Florence recovers the “buchette” or “wine holes”. The coronavirus has had a very negative impact on the hospitality industry in Italy. Especially in cities like Florence, where tourists no longer crowd the streets. Restaurant owners and bars are struggling to survive. A centuries-old tradition of the city can help some of them despite the restrictions. Buchette were created during the Renaissance period, specifically in the second half of the 16th century. They were used to sell products to consumers and were very helpful in maintaining social distancing during the plague, which struck Florence in 1630.
“The result has been phenomenal because people have been able to rediscover the pleasure of going out and seeing a new face, which does not belong to their family environment. And they have also had the opportunity and the pleasure of experiencing something, so beautiful, that a surprising step back in time “, says Silvana Vivoli, owner of an ice cream parlor and a bar in Florence.
The pandemic has seriously affected one of the most touristic cities in the world, with a drop of up to 80% in the volume of business in the hospitality industry.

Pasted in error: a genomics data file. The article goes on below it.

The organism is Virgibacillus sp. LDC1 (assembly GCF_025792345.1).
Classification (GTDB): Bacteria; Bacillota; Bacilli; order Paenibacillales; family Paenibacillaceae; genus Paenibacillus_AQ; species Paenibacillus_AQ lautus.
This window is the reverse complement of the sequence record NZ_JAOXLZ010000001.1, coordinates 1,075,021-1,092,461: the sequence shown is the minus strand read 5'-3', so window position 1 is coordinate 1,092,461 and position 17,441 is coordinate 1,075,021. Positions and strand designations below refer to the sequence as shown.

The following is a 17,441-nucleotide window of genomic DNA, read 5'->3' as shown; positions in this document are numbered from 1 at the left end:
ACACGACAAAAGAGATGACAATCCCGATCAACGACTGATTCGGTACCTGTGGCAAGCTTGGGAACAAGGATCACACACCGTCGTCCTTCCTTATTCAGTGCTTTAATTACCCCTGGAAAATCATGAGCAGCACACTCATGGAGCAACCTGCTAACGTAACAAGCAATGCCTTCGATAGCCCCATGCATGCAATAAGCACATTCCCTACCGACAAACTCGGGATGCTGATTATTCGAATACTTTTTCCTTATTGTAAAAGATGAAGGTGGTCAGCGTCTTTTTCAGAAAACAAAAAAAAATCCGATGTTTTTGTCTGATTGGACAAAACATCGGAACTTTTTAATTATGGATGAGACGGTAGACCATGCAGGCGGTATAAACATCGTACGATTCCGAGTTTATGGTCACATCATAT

“The city is almost deserted. There are no tourists. We sell our products to people who live in the area and who ask for something to take away from time to time. Little more,” says Alberto Colivicchi, owner of a restaurant in Florence.
“They made these holes a few centuries ago. For the same reason that then, they use them, again, now. In the seventeenth century it was the plague. Today it is the coronavirus. The function is the same: life must go on but it must be taken all necessary precautions, “says Luca Palamara, Euronews correspondent in Florence.
“Citizens used to have a bottle of wine or a glass of wine and when they went to pay they were given a small bowl that contained a little vinegar so that the coins were placed inside so that they could be disinfected. At that time, this was the best thing that could be done to fight the diseases that plagued the cities “, explains Matteo Faglia, president of the Buchette del Vino Association.
Today, about a quarter of these historic establishments run a high risk of having to close permanently during the next spring. Perhaps an idea from the past that has regained its usefulness will help you move forward.